It's no secret that cyber security has become a major concern for individuals and businesses alike in recent years. With high-profile data breaches making headlines on a regular basis, the increasing cost of living, and growing interest rates, it's easy to understand why people and organisations are feeling uneasy about the state of cyber security.  

The University of New South Wales estimates cybercrime costs the Australian economy $42 billion a year (UNSW Institute for Cyber Security, 2021). Further, the government has increased potential fines under the Privacy Act reform from $2 million to $50 million or greater as part of their plans to make Australia “the most cyber secure country” by 2030 (Crozier, 2022). 

However, I have to say I'm sceptical about the effectiveness of using the threat of punishment to drive better cyber security behaviours. The cost of cybercrime is undeniable, but apparently not enough to fuel the level of investment and community awareness needed to combat the growing prevalence of cyber threats – we only need to look at the Optus and Medibank breaches of last year to see that.  This has been going on for many years and is only getting worse, not better. 

In my opinion, the best way to get people and companies to prioritise cyber security is through positive reinforcement and incentives, rather than a “stick”, the size of it, or the fear of punishment. Especially if there is limited evidence that Privacy Act “stick” has been used in the past. 

The UN argues that incentives for voluntary action, such as tax exemptions, partnerships and the promotion of soft laws like standards and guidelines, can effectively enhance regulatory efforts when it comes to corporate social responsibility (Peters & Röß, 2010). In fact, the report goes on to posit that often these incentives can empower businesses to use their innovative resources to their full capacity, helping them perform better against CSR objectives than the law dictates.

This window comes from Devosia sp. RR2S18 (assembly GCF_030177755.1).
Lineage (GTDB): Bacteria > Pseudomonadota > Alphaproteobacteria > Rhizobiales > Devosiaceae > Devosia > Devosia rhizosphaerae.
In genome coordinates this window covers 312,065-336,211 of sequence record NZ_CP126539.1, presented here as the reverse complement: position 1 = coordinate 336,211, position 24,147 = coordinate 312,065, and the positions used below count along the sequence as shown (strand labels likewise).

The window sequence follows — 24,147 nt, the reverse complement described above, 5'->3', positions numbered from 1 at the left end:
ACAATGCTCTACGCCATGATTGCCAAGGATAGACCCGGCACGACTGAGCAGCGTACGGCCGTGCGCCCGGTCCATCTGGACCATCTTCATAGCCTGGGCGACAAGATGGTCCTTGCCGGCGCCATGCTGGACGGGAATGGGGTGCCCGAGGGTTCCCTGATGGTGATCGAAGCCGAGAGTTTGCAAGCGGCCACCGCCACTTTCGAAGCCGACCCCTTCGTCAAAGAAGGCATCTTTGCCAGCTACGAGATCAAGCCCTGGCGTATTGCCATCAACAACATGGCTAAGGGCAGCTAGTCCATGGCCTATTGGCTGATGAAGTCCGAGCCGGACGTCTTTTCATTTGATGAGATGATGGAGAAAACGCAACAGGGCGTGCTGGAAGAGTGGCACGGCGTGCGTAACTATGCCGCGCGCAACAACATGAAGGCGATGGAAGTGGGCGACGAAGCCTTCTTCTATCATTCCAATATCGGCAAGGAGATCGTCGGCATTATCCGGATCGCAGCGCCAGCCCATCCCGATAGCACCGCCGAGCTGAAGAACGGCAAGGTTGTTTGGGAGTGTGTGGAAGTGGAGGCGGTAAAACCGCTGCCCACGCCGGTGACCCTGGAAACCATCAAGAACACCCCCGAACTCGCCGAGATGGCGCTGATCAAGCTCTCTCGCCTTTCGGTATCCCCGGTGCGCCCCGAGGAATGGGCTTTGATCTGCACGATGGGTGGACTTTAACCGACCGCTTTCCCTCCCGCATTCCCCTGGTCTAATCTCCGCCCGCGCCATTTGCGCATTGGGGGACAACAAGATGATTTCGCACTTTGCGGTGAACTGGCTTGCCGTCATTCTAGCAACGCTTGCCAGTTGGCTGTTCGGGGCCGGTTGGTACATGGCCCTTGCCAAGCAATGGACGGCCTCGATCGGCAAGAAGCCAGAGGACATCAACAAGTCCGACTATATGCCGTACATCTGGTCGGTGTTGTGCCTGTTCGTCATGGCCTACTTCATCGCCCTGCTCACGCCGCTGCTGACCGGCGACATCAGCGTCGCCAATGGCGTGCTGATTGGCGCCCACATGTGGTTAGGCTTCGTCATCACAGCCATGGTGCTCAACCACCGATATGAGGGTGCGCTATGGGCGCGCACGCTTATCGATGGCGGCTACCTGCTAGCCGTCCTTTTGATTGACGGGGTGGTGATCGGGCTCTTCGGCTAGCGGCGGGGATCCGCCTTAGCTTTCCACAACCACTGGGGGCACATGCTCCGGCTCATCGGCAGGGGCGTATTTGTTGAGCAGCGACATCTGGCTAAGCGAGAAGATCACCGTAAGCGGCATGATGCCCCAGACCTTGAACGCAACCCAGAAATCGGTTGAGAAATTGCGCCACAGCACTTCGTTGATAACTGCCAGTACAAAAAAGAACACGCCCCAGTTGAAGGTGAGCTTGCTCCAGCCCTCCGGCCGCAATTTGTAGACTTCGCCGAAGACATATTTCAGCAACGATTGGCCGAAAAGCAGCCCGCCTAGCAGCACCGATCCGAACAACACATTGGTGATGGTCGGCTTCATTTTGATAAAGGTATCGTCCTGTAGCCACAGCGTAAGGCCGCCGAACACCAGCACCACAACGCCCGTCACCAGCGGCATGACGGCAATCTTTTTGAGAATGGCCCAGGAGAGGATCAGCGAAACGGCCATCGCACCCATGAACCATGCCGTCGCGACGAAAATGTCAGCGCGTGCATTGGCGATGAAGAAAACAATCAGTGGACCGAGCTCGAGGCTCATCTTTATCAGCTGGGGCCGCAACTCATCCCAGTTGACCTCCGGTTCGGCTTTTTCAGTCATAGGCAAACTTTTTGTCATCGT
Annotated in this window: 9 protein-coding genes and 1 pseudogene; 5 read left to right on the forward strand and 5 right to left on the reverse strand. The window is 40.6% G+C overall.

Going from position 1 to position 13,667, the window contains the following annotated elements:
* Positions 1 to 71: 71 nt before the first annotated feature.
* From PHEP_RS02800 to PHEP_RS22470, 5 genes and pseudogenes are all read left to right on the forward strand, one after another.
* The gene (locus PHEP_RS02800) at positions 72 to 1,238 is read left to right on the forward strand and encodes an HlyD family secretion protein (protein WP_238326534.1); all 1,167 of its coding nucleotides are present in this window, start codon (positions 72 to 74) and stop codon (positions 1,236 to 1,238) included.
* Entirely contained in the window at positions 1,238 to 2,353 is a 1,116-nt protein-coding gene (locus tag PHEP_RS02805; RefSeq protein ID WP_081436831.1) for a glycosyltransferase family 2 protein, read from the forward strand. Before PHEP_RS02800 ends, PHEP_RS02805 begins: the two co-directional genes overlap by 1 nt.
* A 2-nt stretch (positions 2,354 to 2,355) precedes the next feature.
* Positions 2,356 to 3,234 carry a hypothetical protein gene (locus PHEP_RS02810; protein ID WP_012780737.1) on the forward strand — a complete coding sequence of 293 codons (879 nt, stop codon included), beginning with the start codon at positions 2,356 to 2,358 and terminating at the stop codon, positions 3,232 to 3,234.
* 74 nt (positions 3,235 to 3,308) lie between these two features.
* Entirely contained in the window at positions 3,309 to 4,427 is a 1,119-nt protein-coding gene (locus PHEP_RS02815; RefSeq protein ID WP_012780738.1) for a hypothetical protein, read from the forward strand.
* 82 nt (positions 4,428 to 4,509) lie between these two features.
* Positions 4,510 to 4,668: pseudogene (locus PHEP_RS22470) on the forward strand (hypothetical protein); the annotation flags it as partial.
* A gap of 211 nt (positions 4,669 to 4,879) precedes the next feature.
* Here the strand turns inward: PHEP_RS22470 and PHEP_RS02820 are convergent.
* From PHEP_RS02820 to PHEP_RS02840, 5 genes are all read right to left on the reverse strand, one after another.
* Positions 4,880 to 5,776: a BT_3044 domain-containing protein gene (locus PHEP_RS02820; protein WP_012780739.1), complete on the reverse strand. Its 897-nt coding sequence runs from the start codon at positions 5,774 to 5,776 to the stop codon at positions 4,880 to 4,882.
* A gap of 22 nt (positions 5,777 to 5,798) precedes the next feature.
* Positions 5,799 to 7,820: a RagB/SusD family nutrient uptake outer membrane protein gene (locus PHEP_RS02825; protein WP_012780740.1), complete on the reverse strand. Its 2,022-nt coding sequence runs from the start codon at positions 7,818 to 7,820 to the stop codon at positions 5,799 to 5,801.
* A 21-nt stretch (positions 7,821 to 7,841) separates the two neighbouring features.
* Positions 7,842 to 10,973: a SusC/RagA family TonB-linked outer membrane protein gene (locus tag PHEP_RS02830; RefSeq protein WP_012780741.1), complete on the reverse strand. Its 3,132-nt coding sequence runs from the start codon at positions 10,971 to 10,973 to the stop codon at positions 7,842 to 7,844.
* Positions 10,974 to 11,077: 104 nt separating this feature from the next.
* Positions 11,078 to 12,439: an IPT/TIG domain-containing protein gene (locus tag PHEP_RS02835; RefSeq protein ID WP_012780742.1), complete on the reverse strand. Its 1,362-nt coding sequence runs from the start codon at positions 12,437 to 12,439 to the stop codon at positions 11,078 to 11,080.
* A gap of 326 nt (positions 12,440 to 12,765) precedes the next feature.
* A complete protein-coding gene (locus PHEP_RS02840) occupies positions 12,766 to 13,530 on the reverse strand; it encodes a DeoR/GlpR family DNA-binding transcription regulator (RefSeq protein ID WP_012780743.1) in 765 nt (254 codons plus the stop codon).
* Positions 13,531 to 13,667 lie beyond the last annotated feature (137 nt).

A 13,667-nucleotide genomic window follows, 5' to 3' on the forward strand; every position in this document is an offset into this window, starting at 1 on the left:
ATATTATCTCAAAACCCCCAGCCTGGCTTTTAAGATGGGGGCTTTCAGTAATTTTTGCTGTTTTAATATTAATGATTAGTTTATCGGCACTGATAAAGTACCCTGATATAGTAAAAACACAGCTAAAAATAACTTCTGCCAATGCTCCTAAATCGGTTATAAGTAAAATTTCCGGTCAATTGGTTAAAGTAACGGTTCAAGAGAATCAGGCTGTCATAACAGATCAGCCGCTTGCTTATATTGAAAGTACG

We can see this in effect with the Federal Government’s R&D Tax Offset, which has been helping position Australia as a suitable investment destination for R&D since 2000 – encouraging growth in high skill jobs and our economy (Kipper & Demetriou, 2020; OECD, 2021). Investment from the Australian Government has grown from $650 million in 2000 to $2.17 billion in 2019, showing an increasing uptake of the incentive over time (OECD, 2021).  

Developing an incentive for better cyber security investment 


So, what if there was a “carrot” or incentive to encourage better cyber resilience or hygiene for companies protecting the sensitive data of Australian citizens? The 2022-23 budget included a suitable solution for SME’s, but it’s limited to companies with less than $50 million in annual revenue and capped at claiming a tax rebate of investment on cybersecurity technology and training of only $100,000 per tax period. That means it covers a 0.2% investment from a company with a revenue of $50 million – the very business this scheme would be targeted toward.  

According to Gartner’s IT industry key metrics 2019 (Stegman et al., 2018), three key benchmarks for cyber security spending emerged after surveying companies from multiple sectors: 

  • On average, companies spend 6% of their IT budget on security.  
  • Security spending per employee averages out to $1,178. 
  • Companies spend $2.84 per every $1,000 in revenue. 

Based on these numbers, a $50m Rev company is investing approximately 0.3% of annual revenue on cyber security.  Surely given the relatively low cyber resilience of most companies today, something more like 1-2% is required for most companies to ‘catch up’ to the level of cyber security maturity recommended in 2023.